Global tech giants are troubled by the 3% rise in French digital tax
Category: #headlines  By Saipriya Iyer  Date: 2019-08-14
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Global tech giants are troubled by the 3% rise in French digital tax

The U.S. Trade Representative (USTR) recently filed a probe into the new tax and termed it unreasonable.

Global tech conglomerates, Facebook Inc., Alphabet Inc.’s Google and Amazon.com Inc. are few of the organizations that are willing to testify against the French government’s digital services tax at a U.S. government hearing.

For the record, the French Senate passed a motion to apply 3% levy on all income from digital services earned in France by organizations with more than 750 million euros ($838 million) revenue worldwide and 25 million euros in French revenue. Reportedly, the USTR office is willing to probe the new tax and could issue new tariffs on French goods after the public comment period ends on August 26th, 2019.

Speaking on the move, Peter Hiltz, Director, International tax policy at Amazon, said that the aftermath of this tax would result in a price spike in U.S. products and services which are sold in France.

He recently mentioned in a written testimony that there will be a rise of 3% in certain fees for sales made on Amazon.fr which would affect more than 10,000 French-based small- and medium-size businesses who are dependent on Amazon’s online stores for selling their products.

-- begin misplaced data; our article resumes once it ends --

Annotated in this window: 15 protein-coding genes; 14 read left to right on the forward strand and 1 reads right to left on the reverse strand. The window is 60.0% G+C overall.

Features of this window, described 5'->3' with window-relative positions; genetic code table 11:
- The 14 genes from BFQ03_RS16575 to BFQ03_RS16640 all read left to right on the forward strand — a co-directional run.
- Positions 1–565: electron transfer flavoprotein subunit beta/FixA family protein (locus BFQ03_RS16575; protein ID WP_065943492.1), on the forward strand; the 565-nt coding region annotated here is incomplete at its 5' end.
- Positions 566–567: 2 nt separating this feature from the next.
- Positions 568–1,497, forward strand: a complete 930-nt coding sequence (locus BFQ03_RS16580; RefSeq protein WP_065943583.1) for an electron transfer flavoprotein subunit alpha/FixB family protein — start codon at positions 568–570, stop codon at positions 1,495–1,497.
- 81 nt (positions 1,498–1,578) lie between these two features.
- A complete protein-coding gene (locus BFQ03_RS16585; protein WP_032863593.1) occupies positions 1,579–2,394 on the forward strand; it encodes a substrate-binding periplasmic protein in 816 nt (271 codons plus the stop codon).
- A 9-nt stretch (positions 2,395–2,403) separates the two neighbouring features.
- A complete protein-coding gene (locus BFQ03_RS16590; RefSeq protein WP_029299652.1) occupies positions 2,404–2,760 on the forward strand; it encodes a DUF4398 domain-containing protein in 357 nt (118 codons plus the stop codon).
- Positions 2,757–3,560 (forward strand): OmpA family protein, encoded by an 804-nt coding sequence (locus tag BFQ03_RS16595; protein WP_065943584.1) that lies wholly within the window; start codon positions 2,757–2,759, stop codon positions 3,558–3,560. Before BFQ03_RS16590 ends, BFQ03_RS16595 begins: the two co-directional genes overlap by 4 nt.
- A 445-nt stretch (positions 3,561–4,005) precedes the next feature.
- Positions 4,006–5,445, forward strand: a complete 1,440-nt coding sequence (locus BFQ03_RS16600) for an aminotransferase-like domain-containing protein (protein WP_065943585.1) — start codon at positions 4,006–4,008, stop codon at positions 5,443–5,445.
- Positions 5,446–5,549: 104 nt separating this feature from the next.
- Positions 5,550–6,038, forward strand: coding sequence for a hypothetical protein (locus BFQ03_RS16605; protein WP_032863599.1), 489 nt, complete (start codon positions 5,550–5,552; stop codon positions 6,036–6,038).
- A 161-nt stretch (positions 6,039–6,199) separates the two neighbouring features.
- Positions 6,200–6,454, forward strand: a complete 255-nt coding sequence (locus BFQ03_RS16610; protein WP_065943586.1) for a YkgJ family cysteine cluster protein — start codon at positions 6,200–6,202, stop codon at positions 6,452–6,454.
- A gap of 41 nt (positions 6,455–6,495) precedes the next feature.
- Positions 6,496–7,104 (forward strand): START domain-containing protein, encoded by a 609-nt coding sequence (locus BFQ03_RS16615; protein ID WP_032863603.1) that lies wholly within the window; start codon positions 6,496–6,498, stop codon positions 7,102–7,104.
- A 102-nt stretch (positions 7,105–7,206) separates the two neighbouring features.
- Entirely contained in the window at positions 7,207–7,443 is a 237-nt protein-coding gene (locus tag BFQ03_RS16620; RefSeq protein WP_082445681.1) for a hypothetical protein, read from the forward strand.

According to Alan Lee, Strategy Specialist, Facebook Inc., the tax would hamper their company’s business model and will slow down the innovation and growth in the digital economy, forcing them to re-engineer its system. Additionally, the company would require more time and resource to record and maintain this data for an upcoming audit and tax purpose.

As for Nicholas Bramble, Policy Counsel, Google Inc., the new tax rule appears to be very harsh for multinationals and it would cause more disputes regarding whether specific digital activities were supplied in France or in other regions.

Reliable reports cite that organizations like Expedia Group Inc., Airbnb, Twitter Inc., and Microsoft Corp. have also stated in a joint comment to USTR that the tax is unreasonable, retroactive, discriminatory and inconsistent with international tax policy norms.

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About Author

Saipriya Iyer

Saipriya Iyer    

Saipriya Iyer currently works as a content developer for GroundAlerts. A computer engineer by profession, she ventured into the field of writing for the love of playing with words. Having had previous experience of 3 years under her belt, she has dabbled with website ...

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